Article: How to Self Asses Potential Signs of Breast Cancer
How to Self Asses Potential Signs of Breast Cancer
October is breast cancer awareness month and in this article, we will walk you through how to self asses potential signs of breast cancer, as well as the resources used to write this article that may be helpful for you to explore further.
When cancers are caught early, less aggressive therapies can be used and treatments are more likely to succeed.
Early detection includes doing monthly breast self-exams and scheduling regular clinical exams with your doctor.
In this article, we’d like to walk you through how to self asses potential signs of breast cancer.
We’ve broken it down into three categories:
1. LOOK for unexplainable signs that won't go away
2. FEEL with a hands on inspection for any lumps or changes
3. KNOW and understand how your breasts look and feel
First, look for the unexplainable signs, including lumps, dimpling or puckering of the skin, changes in skin texture, enlarged veins, changes in the size or shape of the breast or nipples, nipple discharge, and any unusual pain or discomfort.
Then, reach your arms up and down and notice any signs of discomfort, tightness around the breasts, or unusual dimples or lumps when doing so.
Second, get your FEEL on with a hands-on inspection. Using your index and middle finger together, gently feel around your breast for any lumps or changes, in a circular motion.
Don’t forget to check your armpits: Swollen lymph nodes around the armpits can be a tell-tale sign from increased blood flow to a tumor. Lift your arm and rest your hand behind your head. Repeat the same motions you did for the breast starting from the top of your armpit, and work your way down towards the breast like so, and finally around the clavicle which is just around your collar bone.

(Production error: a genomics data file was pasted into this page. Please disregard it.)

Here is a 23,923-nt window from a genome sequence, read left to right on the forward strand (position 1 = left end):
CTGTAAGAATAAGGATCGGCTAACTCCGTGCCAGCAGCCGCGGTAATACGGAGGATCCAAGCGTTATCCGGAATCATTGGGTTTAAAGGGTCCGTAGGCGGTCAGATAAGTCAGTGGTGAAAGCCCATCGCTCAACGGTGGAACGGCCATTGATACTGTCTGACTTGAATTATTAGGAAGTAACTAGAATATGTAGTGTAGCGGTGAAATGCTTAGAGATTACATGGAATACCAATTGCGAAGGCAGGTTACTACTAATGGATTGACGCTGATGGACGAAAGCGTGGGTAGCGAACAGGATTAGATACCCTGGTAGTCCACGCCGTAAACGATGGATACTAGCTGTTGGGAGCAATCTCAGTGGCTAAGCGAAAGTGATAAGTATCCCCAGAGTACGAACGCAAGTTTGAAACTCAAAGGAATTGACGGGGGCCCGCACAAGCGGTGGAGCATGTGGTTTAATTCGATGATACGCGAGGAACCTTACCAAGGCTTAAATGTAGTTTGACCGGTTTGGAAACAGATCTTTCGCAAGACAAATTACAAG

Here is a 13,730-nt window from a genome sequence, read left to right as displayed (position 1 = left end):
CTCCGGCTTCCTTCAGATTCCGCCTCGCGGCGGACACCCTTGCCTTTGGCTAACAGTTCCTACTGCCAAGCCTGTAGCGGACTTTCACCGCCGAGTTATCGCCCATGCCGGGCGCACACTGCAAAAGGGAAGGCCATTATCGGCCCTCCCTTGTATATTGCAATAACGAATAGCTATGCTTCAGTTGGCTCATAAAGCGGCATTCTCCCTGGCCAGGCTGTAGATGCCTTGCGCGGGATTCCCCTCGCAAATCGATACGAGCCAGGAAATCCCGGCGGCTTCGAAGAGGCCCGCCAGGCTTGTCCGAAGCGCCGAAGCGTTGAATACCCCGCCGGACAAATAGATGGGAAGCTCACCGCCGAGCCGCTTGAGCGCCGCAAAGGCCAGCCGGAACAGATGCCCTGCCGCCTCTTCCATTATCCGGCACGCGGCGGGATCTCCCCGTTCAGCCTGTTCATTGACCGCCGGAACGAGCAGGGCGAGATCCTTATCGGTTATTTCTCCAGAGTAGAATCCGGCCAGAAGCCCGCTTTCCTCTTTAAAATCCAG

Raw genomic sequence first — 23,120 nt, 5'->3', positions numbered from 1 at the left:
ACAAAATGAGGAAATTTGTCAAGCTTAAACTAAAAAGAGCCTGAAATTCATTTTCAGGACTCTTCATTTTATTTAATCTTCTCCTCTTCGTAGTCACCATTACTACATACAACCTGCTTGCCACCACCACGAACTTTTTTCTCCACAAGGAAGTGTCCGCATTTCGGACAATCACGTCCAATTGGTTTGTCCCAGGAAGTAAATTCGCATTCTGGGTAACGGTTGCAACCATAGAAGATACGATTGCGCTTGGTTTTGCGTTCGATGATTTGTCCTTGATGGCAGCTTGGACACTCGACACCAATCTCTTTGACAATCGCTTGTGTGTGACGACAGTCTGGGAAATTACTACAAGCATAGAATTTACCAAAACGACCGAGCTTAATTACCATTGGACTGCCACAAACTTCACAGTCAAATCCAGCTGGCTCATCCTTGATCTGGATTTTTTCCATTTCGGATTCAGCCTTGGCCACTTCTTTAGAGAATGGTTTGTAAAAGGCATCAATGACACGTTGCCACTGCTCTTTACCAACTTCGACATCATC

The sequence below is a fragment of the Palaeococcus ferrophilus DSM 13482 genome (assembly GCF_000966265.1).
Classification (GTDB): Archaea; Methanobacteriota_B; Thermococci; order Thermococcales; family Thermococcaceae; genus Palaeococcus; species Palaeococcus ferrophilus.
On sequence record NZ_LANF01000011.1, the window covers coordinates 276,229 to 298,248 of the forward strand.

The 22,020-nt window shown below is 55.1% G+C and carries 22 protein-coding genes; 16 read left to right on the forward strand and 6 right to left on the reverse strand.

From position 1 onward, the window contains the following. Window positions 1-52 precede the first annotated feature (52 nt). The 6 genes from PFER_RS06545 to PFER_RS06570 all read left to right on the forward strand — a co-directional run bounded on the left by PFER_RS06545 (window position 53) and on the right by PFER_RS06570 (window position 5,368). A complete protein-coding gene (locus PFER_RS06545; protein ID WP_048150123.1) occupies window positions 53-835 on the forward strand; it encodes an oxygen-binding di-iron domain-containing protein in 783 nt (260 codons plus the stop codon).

Last, KNOW your breast. Understanding how your breasts typically look and feel is crucial. Knowing what's normal for you will make it easier to spot any changes or abnormalities.
Timing Matters It is recommended that breast self-exams be performed once a month, ideally a few days after your menstrual period. This is when your breasts are less likely to be swollen or tender, making it easier to detect any changes. For post-menopausal women, choosing a specific day each month can help establish a routine
And although Breast cancer occurs primarily in women, they occasionally surface in men as well. If you notice any of these changes, consult a healthcare professional for further evaluation.
Although regular self checks are a powerful tool, mammography, ultrasounds, and MRI’s are the most reliable methods of finding breast cancer.
If you’re in a certain age or population group, you can also have screening tests that help find breast cancer before you’ve even noticed symptoms.
Let’s prioritize our health (and breasts!) and be proactive when it comes to self-exams and screening.
Here is more information on screening for breast cancer along with an app that is taking off that we thought valuable to pass along:
Know Your Lemons is an award winning app designed to improve early detection of breast cancer.